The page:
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How text messages could save you from `skin cancer`

 If you love phone, there's good news for you, as a new research has claimed that text messages to improve skin cancer prevention and promote sun protection could actually save your life.

Washington: If you love phone, there's good news for you, as a new research has claimed that text messages to improve skin cancer prevention and promote sun protection could actually save your life.

QUT, Cancer Council Queensland and University of Queensland conducted a 12-month trial, which was targeted at individuals aged between 18 and 42 - an age group in which mobile phone use is almost universal.

The trial tested the impact and value of SMS-delivered messages promoting sun protection along with skin self-examination for early detection of skin cancer, while a third group received texts encouraging physical activity.

Lead investigator Associate Professor Monika Janda at QUT said the study involved more than 500 participants and concluded that SMS-delivered intervention was effective, far-reaching, flexible and individualised.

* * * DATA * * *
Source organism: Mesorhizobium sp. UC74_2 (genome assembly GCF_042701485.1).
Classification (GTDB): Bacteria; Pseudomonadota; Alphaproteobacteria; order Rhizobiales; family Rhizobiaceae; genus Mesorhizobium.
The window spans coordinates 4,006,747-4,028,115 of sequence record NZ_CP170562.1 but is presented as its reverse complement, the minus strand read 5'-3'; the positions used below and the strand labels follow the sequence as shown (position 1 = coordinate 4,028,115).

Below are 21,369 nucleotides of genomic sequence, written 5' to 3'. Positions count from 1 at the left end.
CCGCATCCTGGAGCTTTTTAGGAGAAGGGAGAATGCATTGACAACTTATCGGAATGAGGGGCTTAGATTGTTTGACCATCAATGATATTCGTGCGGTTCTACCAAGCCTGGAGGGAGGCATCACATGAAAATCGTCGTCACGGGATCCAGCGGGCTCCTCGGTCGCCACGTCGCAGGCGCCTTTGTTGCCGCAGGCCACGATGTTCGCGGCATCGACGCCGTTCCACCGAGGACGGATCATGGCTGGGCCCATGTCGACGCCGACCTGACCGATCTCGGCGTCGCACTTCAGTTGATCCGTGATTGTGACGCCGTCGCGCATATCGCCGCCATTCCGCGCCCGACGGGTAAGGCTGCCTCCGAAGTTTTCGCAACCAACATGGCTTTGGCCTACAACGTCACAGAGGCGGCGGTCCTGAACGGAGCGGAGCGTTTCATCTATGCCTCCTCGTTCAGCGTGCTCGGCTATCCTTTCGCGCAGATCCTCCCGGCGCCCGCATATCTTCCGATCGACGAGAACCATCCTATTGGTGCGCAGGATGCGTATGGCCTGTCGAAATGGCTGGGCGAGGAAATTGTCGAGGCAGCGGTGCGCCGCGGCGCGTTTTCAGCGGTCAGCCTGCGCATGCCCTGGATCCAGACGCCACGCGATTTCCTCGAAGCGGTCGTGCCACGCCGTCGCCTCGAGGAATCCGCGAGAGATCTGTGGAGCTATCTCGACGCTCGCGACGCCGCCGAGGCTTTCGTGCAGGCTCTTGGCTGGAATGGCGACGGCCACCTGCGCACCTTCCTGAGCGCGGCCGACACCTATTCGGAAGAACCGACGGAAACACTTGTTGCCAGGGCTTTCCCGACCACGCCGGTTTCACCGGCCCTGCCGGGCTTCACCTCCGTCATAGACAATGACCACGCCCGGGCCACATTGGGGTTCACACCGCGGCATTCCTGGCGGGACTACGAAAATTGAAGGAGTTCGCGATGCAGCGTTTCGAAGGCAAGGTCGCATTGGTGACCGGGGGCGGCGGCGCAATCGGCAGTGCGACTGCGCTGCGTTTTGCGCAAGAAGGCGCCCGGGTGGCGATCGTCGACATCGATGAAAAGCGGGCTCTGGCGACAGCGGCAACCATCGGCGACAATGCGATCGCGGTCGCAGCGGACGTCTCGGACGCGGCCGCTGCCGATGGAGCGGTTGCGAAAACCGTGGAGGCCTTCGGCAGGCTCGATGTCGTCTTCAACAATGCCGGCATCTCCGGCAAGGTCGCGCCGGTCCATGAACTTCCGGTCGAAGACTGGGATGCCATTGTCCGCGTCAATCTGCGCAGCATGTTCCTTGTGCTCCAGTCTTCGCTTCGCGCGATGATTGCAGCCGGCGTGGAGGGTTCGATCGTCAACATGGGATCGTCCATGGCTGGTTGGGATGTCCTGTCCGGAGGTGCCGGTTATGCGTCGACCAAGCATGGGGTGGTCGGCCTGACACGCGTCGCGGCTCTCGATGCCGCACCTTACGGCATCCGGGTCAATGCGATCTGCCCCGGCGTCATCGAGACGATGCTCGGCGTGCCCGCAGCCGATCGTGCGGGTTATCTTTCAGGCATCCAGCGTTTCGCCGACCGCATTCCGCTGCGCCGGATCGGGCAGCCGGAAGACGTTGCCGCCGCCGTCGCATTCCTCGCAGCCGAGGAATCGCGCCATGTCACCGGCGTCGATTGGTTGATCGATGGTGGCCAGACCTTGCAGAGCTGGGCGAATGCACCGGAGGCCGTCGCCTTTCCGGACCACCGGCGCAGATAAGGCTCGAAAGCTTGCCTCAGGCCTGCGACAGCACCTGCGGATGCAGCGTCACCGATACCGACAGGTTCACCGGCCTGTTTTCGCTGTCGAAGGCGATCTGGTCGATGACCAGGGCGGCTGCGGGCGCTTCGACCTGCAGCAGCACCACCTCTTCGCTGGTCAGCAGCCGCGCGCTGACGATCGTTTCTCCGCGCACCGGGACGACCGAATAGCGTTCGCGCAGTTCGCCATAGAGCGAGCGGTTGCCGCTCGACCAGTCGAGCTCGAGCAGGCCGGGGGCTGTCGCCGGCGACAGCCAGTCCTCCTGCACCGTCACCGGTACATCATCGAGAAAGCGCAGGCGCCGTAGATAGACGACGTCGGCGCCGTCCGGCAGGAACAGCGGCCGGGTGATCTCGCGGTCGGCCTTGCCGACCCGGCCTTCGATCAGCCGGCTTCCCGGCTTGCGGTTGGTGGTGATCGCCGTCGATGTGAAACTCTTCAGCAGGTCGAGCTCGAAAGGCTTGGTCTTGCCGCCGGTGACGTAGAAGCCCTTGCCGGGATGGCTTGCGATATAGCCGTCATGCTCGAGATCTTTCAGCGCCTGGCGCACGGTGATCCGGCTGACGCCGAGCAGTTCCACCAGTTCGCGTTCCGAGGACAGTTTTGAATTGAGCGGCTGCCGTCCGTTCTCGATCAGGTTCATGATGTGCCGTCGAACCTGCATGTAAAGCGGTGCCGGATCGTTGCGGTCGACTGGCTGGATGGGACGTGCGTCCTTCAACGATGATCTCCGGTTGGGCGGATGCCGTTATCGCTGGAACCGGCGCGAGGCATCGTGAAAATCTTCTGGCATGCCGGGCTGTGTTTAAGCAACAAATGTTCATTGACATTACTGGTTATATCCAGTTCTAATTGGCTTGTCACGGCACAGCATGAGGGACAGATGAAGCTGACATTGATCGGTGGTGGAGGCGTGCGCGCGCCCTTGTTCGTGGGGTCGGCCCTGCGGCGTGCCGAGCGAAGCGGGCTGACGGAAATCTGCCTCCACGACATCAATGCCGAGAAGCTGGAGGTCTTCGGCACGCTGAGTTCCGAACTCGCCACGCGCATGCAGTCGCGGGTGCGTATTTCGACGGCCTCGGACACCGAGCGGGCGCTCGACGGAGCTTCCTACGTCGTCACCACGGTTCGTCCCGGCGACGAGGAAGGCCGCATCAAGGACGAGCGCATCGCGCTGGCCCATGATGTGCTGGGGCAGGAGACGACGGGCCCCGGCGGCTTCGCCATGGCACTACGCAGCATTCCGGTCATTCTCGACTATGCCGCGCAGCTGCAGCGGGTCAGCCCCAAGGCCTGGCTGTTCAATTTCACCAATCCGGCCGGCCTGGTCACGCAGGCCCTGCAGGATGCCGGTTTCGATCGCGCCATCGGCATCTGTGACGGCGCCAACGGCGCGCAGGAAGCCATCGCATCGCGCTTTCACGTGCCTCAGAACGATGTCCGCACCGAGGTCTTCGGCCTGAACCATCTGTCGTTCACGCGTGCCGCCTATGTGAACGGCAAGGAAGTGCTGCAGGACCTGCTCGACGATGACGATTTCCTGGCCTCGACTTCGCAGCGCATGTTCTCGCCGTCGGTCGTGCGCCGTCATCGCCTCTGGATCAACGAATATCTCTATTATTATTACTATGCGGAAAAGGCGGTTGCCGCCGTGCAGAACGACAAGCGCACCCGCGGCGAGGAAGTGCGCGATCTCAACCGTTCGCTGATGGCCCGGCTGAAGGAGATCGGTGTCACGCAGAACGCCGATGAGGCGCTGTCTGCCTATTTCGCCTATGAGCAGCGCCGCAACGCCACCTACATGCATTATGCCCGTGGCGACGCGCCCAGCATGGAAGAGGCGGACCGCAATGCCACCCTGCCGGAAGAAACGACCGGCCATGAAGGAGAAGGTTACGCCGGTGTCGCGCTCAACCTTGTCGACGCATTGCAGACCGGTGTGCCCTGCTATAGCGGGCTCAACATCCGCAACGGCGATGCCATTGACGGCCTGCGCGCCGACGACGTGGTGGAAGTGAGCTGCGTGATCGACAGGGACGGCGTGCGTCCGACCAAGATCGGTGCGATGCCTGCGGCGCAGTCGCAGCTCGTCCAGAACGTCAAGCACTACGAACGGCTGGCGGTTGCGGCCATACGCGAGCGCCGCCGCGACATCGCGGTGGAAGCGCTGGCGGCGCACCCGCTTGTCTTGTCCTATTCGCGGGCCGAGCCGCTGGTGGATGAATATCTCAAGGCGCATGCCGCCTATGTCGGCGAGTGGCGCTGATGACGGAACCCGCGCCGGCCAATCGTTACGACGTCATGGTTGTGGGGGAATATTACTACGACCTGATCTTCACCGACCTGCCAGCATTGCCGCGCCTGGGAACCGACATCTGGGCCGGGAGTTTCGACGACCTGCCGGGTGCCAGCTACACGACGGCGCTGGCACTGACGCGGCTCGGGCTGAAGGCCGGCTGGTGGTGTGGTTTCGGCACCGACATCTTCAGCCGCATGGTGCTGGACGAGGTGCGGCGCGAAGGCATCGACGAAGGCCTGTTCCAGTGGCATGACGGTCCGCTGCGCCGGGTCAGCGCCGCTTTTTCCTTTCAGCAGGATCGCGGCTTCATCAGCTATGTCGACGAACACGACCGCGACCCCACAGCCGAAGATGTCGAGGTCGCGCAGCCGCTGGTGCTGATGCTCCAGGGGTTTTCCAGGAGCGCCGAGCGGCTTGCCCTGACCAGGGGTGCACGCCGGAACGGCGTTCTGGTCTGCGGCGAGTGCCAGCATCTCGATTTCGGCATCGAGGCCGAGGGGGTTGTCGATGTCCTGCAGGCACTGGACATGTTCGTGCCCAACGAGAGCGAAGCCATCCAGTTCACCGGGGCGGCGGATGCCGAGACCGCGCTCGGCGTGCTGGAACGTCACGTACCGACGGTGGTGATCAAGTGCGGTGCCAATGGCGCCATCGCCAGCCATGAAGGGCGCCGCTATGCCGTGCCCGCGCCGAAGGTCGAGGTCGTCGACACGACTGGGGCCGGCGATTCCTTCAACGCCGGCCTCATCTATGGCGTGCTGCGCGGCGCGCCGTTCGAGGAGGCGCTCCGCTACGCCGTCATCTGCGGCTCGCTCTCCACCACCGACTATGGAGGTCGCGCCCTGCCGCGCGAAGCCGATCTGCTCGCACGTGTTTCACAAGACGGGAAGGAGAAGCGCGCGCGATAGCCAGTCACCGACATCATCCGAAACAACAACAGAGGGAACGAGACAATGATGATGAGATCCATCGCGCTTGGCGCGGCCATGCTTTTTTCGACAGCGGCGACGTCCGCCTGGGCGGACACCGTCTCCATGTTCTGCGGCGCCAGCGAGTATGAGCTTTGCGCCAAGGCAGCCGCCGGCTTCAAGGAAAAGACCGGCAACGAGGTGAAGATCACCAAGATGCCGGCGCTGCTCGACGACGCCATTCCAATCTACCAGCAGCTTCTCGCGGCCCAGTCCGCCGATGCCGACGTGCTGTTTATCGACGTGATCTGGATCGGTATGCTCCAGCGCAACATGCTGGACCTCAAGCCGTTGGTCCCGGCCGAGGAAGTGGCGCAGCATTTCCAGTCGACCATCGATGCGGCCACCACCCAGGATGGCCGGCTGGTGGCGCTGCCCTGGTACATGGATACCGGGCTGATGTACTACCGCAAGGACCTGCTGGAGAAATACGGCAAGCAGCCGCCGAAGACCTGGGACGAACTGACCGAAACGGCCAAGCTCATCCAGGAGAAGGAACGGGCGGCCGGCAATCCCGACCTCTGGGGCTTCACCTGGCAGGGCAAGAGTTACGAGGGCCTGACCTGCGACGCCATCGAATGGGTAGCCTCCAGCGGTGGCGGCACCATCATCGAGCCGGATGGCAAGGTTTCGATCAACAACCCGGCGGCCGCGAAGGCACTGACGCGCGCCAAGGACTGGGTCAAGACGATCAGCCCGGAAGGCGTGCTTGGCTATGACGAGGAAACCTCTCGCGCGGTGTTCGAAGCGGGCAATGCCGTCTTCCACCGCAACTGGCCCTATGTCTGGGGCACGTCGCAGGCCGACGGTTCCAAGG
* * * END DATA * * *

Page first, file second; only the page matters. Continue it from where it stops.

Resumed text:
The text messages reminded recipients to wear sunscreen and sun smart clothing as well as limit their time in the sun between 10am and 4pm. They also asked participants whether they or someone other than a doctor, such as a spouse or partner, had checked any part of their skin for early signs of skin cancer.

By the end of the 12 months, the self-reported sun protection habits of those who participated in the sun protection and skin self-examination groups showed significant improvement. The proportion conducting any skin self-examination, not specifically of the whole-body, significantly increased in the skin self-examination group from 37 per cent to 63 per cent.

Katie Clift from Cancer Council Queensland said the implications of the trial outcomes were very encouraging.

Janda said the trial demonstrated that in the future a database could be set up for people to subscribe to receive ongoing text messages to trigger greater sun protection awareness, promote skin self-examination for early detection and reduce the rates of skin cancer.

The results are published in international journal Preventative Medicine. 

From Zee News

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